Supporting Change Within Organisations

8 August 2016

The Impact of Change We are a family owned multi award winning Construction Company working across the East Midlands and South Yorkshire, we are a leading SME contractor building sustainable growth, having dedicated teams, creating value for all, nurturing talent and rewarding success. We have been in business since 1946 and since our incorporation in 1978 have grown steadily from a turnover of ? 200k to over ? 22m today. As our turnover has increased so has our staff numbers, if we go back 20 years we employed just 36 employees but today we have over 80 employees.

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We have an ongoing portfolio of projects and our dedicated teams deliver exceptional value through their courage and passion to do things differently, We specialise in: Design Construction Refurbishment Conservation Repairs and maintenance We have a business plan where our “Big Hairy Audacious Goal” is to have sales totalling ? 60m by 2017, to achieve this we need to make sure we have the right people, who will fit into the culture of our organisation and embrace our shared values, doing the right jobs.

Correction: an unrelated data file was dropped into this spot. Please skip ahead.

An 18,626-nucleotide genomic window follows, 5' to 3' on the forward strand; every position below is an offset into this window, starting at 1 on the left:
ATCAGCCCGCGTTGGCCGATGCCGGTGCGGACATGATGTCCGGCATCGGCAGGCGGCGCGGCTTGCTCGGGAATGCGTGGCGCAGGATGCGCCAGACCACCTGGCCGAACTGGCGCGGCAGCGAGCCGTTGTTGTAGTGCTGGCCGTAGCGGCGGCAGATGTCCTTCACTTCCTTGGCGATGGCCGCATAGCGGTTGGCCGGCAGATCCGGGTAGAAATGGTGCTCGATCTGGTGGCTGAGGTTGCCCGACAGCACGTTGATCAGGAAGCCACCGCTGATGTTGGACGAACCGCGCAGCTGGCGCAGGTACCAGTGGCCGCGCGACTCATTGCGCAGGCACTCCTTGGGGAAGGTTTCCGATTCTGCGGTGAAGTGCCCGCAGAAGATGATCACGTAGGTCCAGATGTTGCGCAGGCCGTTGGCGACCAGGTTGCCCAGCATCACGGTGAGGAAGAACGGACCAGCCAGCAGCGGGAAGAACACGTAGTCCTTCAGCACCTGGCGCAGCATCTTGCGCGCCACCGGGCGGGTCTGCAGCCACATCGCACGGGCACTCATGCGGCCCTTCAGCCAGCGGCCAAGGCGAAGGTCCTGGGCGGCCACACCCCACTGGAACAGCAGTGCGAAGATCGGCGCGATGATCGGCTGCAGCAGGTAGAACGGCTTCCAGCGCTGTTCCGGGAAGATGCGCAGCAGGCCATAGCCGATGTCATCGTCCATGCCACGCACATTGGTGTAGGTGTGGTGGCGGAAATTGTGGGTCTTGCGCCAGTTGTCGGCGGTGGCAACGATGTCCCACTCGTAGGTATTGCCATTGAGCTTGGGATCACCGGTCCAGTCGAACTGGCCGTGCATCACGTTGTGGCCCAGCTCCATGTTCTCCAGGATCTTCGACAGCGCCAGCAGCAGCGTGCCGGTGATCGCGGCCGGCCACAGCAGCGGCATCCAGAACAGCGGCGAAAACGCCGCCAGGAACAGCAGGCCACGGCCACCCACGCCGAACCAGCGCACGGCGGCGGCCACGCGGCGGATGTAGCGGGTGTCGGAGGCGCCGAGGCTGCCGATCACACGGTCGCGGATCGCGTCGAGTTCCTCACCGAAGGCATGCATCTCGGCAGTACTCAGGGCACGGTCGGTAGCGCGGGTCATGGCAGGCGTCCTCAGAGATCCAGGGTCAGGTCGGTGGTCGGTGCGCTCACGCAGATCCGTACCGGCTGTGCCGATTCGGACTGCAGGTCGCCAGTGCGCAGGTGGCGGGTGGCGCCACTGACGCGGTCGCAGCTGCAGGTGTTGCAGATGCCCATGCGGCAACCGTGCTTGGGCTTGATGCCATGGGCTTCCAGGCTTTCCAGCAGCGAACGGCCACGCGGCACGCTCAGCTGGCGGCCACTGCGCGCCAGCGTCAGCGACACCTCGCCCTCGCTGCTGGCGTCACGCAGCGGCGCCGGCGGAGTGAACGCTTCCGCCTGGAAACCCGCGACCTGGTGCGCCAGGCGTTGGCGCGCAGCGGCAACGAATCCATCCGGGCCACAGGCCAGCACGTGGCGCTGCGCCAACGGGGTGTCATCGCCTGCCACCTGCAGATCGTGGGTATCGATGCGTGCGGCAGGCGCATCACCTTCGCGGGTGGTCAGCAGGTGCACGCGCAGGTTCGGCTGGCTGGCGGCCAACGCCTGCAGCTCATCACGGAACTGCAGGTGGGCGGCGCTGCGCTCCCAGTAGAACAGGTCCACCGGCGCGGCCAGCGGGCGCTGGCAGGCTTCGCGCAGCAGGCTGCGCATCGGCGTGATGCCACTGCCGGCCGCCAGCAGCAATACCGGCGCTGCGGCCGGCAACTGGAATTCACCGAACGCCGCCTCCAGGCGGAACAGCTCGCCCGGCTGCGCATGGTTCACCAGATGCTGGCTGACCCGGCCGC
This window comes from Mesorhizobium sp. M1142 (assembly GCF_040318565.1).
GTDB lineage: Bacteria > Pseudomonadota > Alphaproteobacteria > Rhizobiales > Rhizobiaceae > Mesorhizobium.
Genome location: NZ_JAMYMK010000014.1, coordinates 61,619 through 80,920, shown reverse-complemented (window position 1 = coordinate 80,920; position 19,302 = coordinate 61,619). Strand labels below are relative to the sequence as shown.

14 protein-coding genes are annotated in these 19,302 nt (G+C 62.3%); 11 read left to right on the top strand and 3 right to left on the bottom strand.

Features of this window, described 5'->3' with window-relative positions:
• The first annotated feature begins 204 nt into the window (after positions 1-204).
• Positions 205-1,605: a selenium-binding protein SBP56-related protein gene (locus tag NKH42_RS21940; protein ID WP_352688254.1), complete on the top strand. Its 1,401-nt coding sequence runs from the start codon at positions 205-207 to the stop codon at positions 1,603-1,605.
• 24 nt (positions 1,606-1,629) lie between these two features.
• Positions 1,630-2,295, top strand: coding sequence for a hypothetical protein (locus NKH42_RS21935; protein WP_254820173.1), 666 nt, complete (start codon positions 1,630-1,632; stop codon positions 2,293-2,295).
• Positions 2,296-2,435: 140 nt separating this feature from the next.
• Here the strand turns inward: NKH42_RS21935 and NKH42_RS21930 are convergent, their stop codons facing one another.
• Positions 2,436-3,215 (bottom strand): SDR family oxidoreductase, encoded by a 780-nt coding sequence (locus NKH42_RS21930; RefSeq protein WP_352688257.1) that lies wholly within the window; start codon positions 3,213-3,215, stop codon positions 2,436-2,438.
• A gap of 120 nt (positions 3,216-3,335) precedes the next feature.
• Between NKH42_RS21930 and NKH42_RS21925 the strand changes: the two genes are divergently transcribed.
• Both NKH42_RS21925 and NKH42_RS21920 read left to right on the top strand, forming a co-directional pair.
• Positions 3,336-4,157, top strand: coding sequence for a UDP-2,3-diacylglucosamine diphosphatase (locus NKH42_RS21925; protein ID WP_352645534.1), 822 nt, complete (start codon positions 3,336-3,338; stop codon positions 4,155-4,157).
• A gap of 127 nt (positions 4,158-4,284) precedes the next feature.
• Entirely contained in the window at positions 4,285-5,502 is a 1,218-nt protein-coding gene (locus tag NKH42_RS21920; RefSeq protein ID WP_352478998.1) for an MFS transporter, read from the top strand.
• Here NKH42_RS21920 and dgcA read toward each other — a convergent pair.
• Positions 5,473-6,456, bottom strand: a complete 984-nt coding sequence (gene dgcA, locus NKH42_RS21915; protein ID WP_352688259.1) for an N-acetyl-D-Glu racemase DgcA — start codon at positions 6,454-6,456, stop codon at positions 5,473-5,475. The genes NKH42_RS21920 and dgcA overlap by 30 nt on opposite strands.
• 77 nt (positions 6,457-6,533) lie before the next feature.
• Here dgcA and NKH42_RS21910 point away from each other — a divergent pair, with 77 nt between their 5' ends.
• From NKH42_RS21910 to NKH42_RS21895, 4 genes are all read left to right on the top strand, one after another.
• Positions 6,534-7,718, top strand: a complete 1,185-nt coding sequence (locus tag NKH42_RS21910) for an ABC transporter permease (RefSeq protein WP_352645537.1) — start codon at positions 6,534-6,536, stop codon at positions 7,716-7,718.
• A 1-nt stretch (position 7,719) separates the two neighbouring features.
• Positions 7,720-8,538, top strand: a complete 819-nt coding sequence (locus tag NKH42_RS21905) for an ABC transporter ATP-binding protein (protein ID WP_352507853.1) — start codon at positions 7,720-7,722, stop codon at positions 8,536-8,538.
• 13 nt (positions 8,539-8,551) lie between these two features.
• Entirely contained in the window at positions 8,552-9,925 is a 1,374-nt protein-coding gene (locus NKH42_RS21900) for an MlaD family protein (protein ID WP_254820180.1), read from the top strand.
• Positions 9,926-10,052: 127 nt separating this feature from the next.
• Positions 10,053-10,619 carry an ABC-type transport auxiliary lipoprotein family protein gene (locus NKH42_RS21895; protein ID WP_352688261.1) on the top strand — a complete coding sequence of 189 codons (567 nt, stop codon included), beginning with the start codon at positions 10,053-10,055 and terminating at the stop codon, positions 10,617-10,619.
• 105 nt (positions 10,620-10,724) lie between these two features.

All companies need to change to keep one step ahead of their competitors, when looking at our S. W. O. T. analysis we can see factors that drive and influence change within our organisation. Helpful to achieving the objectiveHarmful to achieving the objectives Internal Origin (attributes of the organisation)Employees Leadership Company Name Shared Values Waste management (1 skip per site) Health & Safety Plan Survival Growth Turnover Profit margins Salaries New IT system External Origin (attributes of the environment) Times top 100 New contracts